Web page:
Jane Lynch, Courteney Cox, Sofia Vergara on who's the funniest female comic (video)
By Matthew Belloni
We review the Emmy roundtable videos once or twice to make sure everyone's comments are quoted accurately. This year, comedy actress panelist Sofia Vergara's heavy Colombian accent required the first triple-review in Hollywood Reporter roundtable history. We're pretty sure we got everything right.
Below, Vergara, Jane Lynch, Courteney Cox, Felicity Huffman, Wanda Sykes and Patricia Heaton talk about who's the funniest female comic and much more.
The Hollywood Reporter: We asked the men who's the funniest man alive. So who's the funniest woman?
Sofia Vergara: Lucy.
Jane Lynch: She's dead! (Laughs.)
Vergara: Well, she's alive for me, anyways.
Wanda Sykes: I would say Mo'Nique. Have you seen "Precious"? She was hilarious! (Laughs.)
Lynch: Outrageous! I've been watching "Damages" lately and Martin Short is in it. Not that he's a funny woman, but funny people can do drama really well. Lily Tomlin is on "Damages" too and they're both fantastic.
Patricia Heaton: Don't you love seeing someone being cast completely out of type?
Jane Lynch: If you can do comedy, you can really do anything.
Vergara: But not the other way (around).
THR: What are the biggest frustrations of your job?
Heaton: We have the greatest jobs in the world. You go in and people put makeup on you, someone brings you your water and asks what you want for breakfast, wheels you to the set.
Vergara: They don't do any of that for me. (Laughs.)
Heaton: That aside, we have a single-camera show, so the hours are quite long and I'm not used to that. Keeping up your energy, day in and day out, when you're working 12 or 14 or 16 hours is tough. The other adjustment is working single camera with no audience response and literally no rehearsal time. You go up, you go in, you block it, you run the lines once and then your rehearsal is pretty much on camera as you're shooting.
Courteney Cox: It just happens so fast. You give three different versions just to give it a range and you don't really have time to go in and change (things). "Why did you pick that one? That's actually not good." I think we're locking a show during this (roundtable) and I so want to be a part of it.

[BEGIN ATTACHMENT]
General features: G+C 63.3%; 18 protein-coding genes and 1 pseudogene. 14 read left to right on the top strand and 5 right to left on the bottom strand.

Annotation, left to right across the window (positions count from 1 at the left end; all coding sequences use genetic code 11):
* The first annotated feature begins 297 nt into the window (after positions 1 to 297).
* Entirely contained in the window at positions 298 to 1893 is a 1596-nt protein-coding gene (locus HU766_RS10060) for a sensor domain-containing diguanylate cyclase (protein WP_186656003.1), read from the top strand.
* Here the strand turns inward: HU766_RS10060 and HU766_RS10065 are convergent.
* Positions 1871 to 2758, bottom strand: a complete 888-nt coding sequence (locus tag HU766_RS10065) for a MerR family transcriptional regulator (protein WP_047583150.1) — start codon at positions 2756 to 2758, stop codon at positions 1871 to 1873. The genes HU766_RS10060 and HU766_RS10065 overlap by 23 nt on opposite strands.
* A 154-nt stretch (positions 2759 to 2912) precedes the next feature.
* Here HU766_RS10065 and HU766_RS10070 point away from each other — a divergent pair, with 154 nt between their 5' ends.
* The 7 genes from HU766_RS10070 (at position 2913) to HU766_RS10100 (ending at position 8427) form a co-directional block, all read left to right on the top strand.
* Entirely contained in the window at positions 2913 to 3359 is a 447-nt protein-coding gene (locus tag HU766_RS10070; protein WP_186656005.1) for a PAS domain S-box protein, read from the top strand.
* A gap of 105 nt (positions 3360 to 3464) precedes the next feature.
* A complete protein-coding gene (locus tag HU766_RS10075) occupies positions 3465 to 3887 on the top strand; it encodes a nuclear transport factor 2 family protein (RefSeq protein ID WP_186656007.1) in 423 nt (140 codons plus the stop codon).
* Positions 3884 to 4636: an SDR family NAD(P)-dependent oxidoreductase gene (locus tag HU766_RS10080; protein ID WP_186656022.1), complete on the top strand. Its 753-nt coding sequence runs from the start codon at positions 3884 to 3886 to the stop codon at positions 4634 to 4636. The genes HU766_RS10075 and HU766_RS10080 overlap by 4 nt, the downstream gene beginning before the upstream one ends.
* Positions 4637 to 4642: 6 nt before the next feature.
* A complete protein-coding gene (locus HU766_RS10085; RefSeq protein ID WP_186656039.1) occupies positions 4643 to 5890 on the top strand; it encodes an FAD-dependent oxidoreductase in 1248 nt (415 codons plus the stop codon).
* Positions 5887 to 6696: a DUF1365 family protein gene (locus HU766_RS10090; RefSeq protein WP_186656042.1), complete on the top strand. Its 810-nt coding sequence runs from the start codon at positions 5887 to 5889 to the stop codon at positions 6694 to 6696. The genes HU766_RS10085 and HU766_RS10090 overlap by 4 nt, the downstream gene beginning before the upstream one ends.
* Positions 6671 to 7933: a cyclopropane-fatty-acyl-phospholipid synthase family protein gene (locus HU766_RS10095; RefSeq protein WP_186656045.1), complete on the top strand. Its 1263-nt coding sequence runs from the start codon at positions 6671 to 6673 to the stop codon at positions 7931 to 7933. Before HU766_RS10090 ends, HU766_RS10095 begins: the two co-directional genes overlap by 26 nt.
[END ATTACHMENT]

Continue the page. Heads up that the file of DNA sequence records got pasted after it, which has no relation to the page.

Heaton: You're producing, right?
Cox: Yes, it's great because I'm really hands on and this is the first time a show has been tailored to me. On "Friends," I was part of an amazing experience and cast but I didn't have a say in anything. Now I do and it's my baby and I want to be a part of everything.
THR: How assertive are you?
Cox: Pretty assertive. (Showrunner) Bill Lawrence is amazing about sharing. I didn't think he was going to be; he didn't want to have to share. But now that he's decided to go into business with me, he's been great.
Heaton: Are you in the writers' room when they're breaking stories?
Cox: No. We meet beforehand, we talk about directions and stuff.
Heaton: And then are you in the editing room?
Cox: Yes. The editing room is like 10 yards from my room, so I just pop in or give notes. Bill's really smart, so you can say, "In that scene, I think there's a better take."
Felicity Huffman: I haven't done very many movies, but I always thought the real way to do it would be not to travel around with your own hair and makeup (person) but with your own editor!
Heaton: I don't know what's going on on the other side of the camera. Sometimes they use a weird lens, like a fish-eye, and you're acting up a storm but you don't know how it's going to look. There was a scene (on "The Middle") where we'd forgotten our daughter's birthday and she's sitting at the table by herself with this balloon and we walk in and are so mortified -- and I'm doing all this feeling and recollection of all the crap I did to my kids that made me feel terrible. And when I watched it, I was way over on the other side of the room. And I thought, I would have loved them to pick something a little bit closer. If I had known it was going to be that--maybe I should ask more questions--I would have done something more than just standing there. But they may have decided to use the long shot because it was funnier. I'm not a producer so I have no say in that whatsoever.
Cox: But even if you are, when I read the script for "Cougar Town," I thought it was really funny. But when I went to watch the first cuts, I was shocked at how frenetic it was. It was just boom-boom; there was no time for moments; it was nothing like I thought it was going to be. And since then, the show has developed into something a little more calm. It's still fast and has whip-pans, but it's a completely different show now. (At first) I was completely taken aback, because that was not what I read at all, so that was kind of scary.
Huffman: Were you allowed to go into the pilot and let it breathe a little bit?
Cox: Honestly, no, not that much.
THR: When you watch your performance, what's your favorite thing?
Huffman: My favorite thing is someone else's close-up -- and my least favorite thing is my lack of lips. (Laughs.) Driving home at the end of the day, you're like, "Oh my God, I know how I should have done that scene," so I find (the show) hard to watch. I watch like this with one hand over my eyes or I multitask so if I can make it through one pass without (thinking) the acting police should come get me, then I never see it again.
THR: Jane and Wanda, coming from the improv and stand-up world, do you have a good sense of what is working when you're doing your shows?
Lynch: With "Glee," yes, because everything I say is written so well. I don't touch any of the writing because I don't have time. I'm learning lines all the time because my character is rather verbose. But in other things, you just hope they (keep) the moments because sometimes the hilarity is in the moment and sometimes an editor might blow through that. When I do things other than "Glee," I cross my fingers, hoping that whoever is editing it knows how to edit comedy. Because they can really kill it.